How to tell if you’re a financial abuse victim
One in four Australians have experienced some form of financial abuse and this is expected to worsen as the pandemic continues.
A YouGov survey of more than 10,000 Australians on behalf of the Commonwealth Bank found 26 per cent of adults had suffered some form of monetary abuse while another 12 per cent know someone who has been a victim of it.
Financial Counselling Australia's chief executive officer Fiona Guthrie said family violence rates were "skyrocketing" during the lockdown and it often resulted in financial problems among couples.
"It harms people so the first step is to recognise it and depending on the situation you need to think about how you are going to get control over your own financial situation," she said.
"Sometimes people have to set up secret bank accounts."
The research found of those who had experienced financial abuse the most common behaviours included:
• 61 per cent said the perpetrator used all their partner's wages for household expenses while spending their own money on themselves.
• 56 per cent said assets were hidden.
• 55 per cent said the perpetrator took complete control of their partner's finances.
• 55 per cent said the perpetrator refused to contribute to the household expenses.
Ms Guthrie said fewer people had sought free financial help during the pandemic because millions of Australians had increased Jobseeker allowances and were able to access their superannuation early.
"We worry it's the calm before the storm," she said.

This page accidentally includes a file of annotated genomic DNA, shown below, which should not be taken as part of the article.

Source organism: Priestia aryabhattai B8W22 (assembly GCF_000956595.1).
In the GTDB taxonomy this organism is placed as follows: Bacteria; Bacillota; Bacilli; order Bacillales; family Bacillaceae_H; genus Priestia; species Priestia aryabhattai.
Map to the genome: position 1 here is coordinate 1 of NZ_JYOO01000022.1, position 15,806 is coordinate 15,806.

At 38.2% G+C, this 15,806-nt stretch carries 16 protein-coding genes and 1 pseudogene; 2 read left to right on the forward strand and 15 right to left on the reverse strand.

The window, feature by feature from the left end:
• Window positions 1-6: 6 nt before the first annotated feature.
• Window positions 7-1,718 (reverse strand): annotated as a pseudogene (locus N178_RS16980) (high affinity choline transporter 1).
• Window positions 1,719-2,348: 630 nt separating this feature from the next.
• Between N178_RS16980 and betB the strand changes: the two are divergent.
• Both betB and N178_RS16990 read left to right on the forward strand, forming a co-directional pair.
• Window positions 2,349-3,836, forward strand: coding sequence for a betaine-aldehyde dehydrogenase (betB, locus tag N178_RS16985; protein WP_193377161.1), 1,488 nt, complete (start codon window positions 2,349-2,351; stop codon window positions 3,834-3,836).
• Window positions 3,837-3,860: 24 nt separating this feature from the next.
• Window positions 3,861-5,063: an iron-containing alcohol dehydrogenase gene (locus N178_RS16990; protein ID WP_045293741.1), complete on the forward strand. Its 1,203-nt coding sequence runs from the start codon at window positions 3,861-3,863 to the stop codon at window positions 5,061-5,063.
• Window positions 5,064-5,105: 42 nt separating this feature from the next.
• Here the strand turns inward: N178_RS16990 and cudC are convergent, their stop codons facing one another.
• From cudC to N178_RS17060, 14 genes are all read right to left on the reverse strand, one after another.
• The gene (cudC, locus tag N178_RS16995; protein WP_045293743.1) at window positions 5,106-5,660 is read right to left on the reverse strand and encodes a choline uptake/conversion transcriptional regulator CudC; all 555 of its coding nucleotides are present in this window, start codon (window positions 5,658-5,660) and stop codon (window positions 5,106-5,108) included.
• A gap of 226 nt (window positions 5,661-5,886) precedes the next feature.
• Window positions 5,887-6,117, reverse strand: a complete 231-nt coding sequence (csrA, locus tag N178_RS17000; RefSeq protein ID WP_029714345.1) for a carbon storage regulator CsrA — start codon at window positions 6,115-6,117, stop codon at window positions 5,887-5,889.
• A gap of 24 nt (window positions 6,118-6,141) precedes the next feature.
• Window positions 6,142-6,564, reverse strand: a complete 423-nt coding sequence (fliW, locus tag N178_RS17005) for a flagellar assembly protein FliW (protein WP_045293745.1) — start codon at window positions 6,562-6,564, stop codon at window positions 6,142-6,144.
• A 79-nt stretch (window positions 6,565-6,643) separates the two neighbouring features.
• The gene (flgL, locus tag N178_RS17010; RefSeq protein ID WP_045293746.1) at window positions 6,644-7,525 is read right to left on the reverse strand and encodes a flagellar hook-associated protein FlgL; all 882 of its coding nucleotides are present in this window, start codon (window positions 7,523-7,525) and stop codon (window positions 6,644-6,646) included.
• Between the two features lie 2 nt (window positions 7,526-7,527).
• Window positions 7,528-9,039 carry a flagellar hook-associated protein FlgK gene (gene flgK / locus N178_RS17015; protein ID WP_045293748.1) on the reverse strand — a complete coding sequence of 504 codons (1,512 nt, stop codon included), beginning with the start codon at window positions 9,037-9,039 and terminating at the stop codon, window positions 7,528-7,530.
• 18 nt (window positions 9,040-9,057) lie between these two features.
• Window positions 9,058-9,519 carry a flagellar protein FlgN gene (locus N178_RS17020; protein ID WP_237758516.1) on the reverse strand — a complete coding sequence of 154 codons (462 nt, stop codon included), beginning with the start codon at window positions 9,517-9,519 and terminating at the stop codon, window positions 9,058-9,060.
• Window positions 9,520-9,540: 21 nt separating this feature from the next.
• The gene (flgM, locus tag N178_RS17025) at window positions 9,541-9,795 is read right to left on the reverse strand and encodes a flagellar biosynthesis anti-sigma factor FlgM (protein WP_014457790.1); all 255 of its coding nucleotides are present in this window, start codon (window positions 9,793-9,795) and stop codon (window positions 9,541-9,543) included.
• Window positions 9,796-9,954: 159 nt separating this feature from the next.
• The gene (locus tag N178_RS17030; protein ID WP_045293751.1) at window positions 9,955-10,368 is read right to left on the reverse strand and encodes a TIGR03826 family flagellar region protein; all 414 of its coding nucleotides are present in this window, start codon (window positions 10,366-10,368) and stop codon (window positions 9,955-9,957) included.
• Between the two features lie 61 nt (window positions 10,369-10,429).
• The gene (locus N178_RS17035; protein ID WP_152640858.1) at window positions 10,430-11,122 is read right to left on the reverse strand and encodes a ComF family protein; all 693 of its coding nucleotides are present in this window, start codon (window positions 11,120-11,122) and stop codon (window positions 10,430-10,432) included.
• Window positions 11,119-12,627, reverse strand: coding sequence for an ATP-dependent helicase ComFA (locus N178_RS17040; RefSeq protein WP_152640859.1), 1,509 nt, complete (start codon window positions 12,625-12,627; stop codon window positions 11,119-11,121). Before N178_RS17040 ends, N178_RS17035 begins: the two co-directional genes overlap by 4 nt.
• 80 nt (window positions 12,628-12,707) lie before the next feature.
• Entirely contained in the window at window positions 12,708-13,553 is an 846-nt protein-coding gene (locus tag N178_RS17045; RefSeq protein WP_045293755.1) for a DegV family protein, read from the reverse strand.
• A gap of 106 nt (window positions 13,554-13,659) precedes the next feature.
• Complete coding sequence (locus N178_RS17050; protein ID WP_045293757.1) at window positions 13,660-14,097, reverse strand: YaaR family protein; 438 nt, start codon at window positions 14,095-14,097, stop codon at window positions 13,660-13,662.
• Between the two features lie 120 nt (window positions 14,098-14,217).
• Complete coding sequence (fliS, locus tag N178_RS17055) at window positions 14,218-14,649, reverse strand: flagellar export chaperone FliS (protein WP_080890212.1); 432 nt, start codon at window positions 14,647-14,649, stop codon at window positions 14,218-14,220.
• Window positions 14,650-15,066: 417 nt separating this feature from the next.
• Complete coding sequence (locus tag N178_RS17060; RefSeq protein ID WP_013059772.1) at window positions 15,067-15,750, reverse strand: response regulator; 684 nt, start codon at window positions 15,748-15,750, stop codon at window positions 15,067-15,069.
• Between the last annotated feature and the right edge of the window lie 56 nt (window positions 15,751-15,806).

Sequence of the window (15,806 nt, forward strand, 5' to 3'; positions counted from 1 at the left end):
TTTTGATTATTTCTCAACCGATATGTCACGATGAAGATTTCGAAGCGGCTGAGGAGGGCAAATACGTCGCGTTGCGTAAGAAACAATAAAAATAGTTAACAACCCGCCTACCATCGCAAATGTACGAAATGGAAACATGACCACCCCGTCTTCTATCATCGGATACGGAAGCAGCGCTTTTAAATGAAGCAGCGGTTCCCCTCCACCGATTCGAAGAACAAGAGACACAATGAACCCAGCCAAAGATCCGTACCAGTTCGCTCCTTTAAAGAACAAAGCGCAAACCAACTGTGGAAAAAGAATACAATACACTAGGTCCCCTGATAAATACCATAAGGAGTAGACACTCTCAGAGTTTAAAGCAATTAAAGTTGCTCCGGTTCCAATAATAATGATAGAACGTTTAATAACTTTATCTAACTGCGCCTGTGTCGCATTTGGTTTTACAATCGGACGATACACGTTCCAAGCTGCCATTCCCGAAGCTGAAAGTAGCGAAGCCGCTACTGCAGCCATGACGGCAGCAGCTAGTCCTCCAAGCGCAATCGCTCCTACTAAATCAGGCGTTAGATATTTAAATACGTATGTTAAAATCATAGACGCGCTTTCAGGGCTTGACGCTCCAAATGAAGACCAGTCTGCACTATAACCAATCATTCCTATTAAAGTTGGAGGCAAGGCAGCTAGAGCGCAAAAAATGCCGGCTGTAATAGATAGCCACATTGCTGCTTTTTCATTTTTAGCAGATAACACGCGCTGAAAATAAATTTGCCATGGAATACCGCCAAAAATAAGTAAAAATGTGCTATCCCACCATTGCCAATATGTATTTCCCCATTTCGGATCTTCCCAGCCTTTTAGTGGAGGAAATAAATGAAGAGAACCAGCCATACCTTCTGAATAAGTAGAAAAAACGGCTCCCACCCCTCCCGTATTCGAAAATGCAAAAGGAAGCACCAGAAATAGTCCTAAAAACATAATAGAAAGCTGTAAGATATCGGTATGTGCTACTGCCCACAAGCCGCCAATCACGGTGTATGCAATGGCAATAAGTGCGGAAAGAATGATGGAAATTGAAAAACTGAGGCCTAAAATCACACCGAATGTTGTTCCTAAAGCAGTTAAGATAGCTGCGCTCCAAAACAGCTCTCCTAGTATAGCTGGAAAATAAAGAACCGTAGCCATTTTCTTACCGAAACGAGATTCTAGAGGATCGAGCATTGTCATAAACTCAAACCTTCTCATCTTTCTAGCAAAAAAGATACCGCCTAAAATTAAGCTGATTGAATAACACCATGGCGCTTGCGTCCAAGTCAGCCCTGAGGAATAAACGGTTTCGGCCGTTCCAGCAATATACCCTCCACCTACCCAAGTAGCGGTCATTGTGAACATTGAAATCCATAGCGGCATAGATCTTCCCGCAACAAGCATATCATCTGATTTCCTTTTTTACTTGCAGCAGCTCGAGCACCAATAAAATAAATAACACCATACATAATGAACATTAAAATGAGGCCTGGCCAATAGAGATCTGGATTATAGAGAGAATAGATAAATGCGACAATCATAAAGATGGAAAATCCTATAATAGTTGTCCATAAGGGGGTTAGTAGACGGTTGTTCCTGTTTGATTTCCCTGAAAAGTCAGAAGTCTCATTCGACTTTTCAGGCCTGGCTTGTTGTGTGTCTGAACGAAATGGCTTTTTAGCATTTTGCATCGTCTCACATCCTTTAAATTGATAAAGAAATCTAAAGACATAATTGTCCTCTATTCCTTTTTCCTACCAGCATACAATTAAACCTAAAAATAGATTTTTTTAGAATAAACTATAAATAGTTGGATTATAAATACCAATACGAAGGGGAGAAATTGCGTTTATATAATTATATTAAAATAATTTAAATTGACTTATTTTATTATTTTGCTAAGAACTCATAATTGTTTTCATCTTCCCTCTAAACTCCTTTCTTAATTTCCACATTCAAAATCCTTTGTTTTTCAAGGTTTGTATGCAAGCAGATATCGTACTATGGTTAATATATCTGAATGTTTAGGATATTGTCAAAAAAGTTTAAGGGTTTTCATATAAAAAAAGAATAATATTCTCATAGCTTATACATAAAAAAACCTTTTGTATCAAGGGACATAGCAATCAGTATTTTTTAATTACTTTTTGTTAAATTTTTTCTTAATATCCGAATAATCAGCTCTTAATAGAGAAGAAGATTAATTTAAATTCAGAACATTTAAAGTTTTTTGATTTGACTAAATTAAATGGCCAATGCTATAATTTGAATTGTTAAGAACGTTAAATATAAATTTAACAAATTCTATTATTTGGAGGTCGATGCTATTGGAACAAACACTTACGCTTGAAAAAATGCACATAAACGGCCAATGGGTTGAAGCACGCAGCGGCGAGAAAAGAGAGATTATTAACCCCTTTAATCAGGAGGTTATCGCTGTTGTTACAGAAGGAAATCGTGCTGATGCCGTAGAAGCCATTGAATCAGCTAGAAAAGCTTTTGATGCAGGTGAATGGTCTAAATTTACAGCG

The Commonwealth Bank has announced it is increasing its support for those suffering financial abuse caused by domestic and family violence, launching its "Next Chapter" program to offer services, support, resources and research.
The bank's chief executive officer Matt Comyn said financial abuse was a common problem and more help needed to be available.
"It's a hidden epidemic in our country that has directly affected one in four Australian adults and we want to change that," he said.
They are rolling out a new partnership with charitable organisation Good Shepherd to provide free access to people suffering family violence no matter who they bank with.
This includes direct financial assistance, safe banking and referrals to family violence counsellors and experts.
CBA expects to support more than 125,000 customers in vulnerable circumstances over the next five years.
If you are experiencing domestic or family violence call 1800 RESPECT.
IMPACTS OF FINANCIAL ABUSE
• Being left responsible for joint loans following a relationship breakdown.
• Poor credit history.
• Limited opportunity to get employment.
• Lack of funds to cover household expenses.
• Prospect of long-term financial hardship.
Originally published as How to tell if you're a financial abuse victim